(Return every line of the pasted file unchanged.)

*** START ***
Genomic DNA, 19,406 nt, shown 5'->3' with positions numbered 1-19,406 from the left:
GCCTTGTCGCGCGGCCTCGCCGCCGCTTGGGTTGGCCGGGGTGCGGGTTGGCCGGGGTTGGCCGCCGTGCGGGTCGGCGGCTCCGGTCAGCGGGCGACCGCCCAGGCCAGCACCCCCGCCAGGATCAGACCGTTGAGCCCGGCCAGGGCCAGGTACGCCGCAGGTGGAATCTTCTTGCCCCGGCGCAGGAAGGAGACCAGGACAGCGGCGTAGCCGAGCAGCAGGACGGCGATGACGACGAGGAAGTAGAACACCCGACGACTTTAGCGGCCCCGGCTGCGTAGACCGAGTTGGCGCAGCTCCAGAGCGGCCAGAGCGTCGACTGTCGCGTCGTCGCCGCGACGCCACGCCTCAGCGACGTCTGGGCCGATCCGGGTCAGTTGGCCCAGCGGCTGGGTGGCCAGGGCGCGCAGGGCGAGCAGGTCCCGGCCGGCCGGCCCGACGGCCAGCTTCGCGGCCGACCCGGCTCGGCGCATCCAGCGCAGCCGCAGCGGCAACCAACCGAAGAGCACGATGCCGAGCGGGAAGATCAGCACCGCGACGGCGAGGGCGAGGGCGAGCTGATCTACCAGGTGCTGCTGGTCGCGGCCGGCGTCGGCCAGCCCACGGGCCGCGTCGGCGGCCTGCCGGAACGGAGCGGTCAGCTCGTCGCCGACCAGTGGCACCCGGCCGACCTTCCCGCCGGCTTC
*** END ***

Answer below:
Genomic DNA, 19,406 nt, shown 5'->3' with positions numbered 1-19,406 from the left:
GCCTTGTCGCGCGGCCTCGCCGCCGCTTGGGTTGGCCGGGGTGCGGGTTGGCCGGGGTTGGCCGCCGTGCGGGTCGGCGGCTCCGGTCAGCGGGCGACCGCCCAGGCCAGCACCCCCGCCAGGATCAGACCGTTGAGCCCGGCCAGGGCCAGGTACGCCGCAGGTGGAATCTTCTTGCCCCGGCGCAGGAAGGAGACCAGGACAGCGGCGTAGCCGAGCAGCAGGACGGCGATGACGACGAGGAAGTAGAACACCCGACGACTTTAGCGGCCCCGGCTGCGTAGACCGAGTTGGCGCAGCTCCAGAGCGGCCAGAGCGTCGACTGTCGCGTCGTCGCCGCGACGCCACGCCTCAGCGACGTCTGGGCCGATCCGGGTCAGTTGGCCCAGCGGCTGGGTGGCCAGGGCGCGCAGGGCGAGCAGGTCCCGGCCGGCCGGCCCGACGGCCAGCTTCGCGGCCGACCCGGCTCGGCGCATCCAGCGCAGCCGCAGCGGCAACCAACCGAAGAGCACGATGCCGAGCGGGAAGATCAGCACCGCGACGGCGAGGGCGAGGGCGAGCTGATCTACCAGGTGCTGCTGGTCGCGGCCGGCGTCGGCCAGCCCACGGGCCGCGTCGGCGGCCTGCCGGAACGGAGCGGTCAGCTCGTCGCCGACCAGTGGCACCCGGCCGACCTTCCCGCCGGCTTC